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News > General News > NEGS News - Term 1 Week 10

NEGS News - Term 1 Week 10

29 Mar 2023
Written by Tianna Kelly
General News

NEGS News Term 1, Week 10

As Term 1 concludes, I would like to thank staff, students and families for your hard work, commitment and contribution to NEGS. You are appreciated.

Best wishes to Phil Keelan, Emma Maughan, Bronte Hodge and Kate Moloney who are leaving us. Enjoy every minute of your new adventure. 

In the past fortnight I have had the pleasure of:

  • Leading the school in the Armidale Autumn Festival accompanied by our Music students playing the drums. A proud moment for all involved.
  • Accompanying the Prefects to Pymble Ladies College for a Year 12 Leadership event in Sydney. 
  • Seeing the delivery of Safe on Social presentations across K-12. (refer to attached publications from E Safety and Headspace - Supporting young people in school holidays: practical tips for parents and carers).
  • Welcoming NSW Minerals Council into the school to promote awareness of career pathways available within the minerals and resources industry.

Dates to note:

  • ANZAC Day Service on Tuesday 25 April, 11am at Central Park - all welcome (NEGS will hold its own ANZAC Day Service on Wednesday 26 April).
  • Youth and Community Morning Tea hosted by Armidale Regional Council on Friday 28 April at the Townhall from 10am-12pm.
  • White Card Training on Thursday 26 May for students interested in trade related opportunities and pathways.

The past 2 newsletters featured details from the Hands Up for Gender Equality study. Its key recommendations were that:   

  • Children should be given unsupervised freedom to explore, interact and learn about their environment (wherever possible). 
  • Increasing external scrutiny and legal liability have led to schools to increase their level of supervision of children.  This study identifies that this comes at a potential cost to children’s levels of self-confidence.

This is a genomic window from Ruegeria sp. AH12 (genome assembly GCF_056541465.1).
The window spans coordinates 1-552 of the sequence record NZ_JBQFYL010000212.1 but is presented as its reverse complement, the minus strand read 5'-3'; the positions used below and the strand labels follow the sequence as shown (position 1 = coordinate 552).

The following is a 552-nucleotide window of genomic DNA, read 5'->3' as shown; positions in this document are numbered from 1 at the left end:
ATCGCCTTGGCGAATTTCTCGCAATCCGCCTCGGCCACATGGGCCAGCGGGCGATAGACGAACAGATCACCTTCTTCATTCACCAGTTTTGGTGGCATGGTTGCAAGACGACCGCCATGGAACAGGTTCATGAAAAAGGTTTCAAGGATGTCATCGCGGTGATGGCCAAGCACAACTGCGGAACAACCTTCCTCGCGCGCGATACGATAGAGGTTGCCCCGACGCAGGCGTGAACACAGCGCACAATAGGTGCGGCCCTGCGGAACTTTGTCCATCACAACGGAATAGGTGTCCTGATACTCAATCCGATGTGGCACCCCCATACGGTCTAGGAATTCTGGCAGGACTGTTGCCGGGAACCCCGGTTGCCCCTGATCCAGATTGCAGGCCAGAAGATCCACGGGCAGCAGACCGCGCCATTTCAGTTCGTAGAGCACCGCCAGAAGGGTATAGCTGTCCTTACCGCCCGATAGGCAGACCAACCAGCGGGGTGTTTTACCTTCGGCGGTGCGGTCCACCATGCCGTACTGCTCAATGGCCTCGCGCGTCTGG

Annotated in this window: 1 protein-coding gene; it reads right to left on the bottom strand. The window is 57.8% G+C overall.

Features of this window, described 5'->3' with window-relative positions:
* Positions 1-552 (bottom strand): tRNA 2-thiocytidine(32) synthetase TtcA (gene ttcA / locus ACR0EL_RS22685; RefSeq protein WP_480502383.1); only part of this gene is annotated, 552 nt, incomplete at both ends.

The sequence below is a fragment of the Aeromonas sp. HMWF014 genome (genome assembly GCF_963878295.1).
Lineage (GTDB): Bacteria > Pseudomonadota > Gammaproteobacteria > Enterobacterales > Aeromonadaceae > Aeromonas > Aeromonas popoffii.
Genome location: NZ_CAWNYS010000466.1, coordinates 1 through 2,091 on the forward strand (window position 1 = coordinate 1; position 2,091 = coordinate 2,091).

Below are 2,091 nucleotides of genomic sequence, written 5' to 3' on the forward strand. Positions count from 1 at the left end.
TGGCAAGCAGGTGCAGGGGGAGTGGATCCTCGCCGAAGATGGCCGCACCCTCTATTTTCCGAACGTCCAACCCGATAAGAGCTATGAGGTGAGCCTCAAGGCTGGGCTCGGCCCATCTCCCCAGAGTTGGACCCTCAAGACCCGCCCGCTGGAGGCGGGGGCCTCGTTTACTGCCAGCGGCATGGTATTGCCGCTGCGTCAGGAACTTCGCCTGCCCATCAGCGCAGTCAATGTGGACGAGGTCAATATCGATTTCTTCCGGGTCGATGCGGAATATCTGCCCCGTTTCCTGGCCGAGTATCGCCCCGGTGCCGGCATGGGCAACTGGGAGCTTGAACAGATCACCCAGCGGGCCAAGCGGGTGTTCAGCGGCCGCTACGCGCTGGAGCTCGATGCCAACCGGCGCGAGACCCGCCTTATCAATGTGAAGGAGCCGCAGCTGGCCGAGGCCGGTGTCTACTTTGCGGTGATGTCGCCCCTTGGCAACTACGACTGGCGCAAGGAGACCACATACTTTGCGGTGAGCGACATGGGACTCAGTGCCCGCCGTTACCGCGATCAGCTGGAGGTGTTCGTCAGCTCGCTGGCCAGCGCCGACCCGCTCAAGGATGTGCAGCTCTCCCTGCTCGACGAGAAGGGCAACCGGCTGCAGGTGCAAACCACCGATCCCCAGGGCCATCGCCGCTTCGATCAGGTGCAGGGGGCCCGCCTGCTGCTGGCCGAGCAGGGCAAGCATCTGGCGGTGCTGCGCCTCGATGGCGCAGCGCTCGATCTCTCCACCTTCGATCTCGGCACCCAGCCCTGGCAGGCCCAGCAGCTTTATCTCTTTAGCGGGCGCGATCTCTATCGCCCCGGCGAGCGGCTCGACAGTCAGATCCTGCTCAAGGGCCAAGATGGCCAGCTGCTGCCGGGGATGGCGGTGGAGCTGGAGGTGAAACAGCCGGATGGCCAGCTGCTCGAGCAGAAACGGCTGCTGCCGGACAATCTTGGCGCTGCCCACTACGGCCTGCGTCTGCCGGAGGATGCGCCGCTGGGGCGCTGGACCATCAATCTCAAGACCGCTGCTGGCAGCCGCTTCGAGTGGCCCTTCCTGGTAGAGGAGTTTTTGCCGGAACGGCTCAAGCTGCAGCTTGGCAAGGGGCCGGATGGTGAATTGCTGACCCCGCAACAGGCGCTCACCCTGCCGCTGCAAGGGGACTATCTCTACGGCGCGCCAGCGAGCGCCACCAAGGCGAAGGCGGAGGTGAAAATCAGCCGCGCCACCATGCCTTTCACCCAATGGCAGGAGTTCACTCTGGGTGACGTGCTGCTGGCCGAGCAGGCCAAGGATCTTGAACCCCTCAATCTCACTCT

• Parents assign all kinds of chores equally, both indoor and outdoor, to their children regardless of gender. 
  • The aim is to challenge the idea that some types of work are “for” one gender.  
  • Both schools and parents should provide and encourage further opportunities for girls to spend more time on outdoor activities. 
  • The aim is to avoid reinforcing the stereotype that boys work should be outdoors and girls work indoors. 
  • Parents encourage and support their children in obtaining a part-time job and managing their time in doing so. 
  • The research confirmed the benefits of having a part-time job for the development of self-confidence and broader life skills, indicates that undertaking part-time work is important to adolescent development. 
  • Schools should prioritise excursions which take children outside of their immediate city/town environment, involve leadership development, enhance outdoor skills and involve minimal adult supervision.
  • While there is a great deal of focus on academic performance of children and pressures from parents to ensure maximum classroom time in this regard, the results of this study identify excursions and family travel as the primary source of the development of self-confidence. 
  • Leadership development and the importance of leadership roles be emphasised equally at all year levels in schools. Opportunities for enacting leadership should extend beyond the traditional sport team, year captain/prefect, subject captain roles towards enabling all students to have experienced, to some degree, leading a group of other students.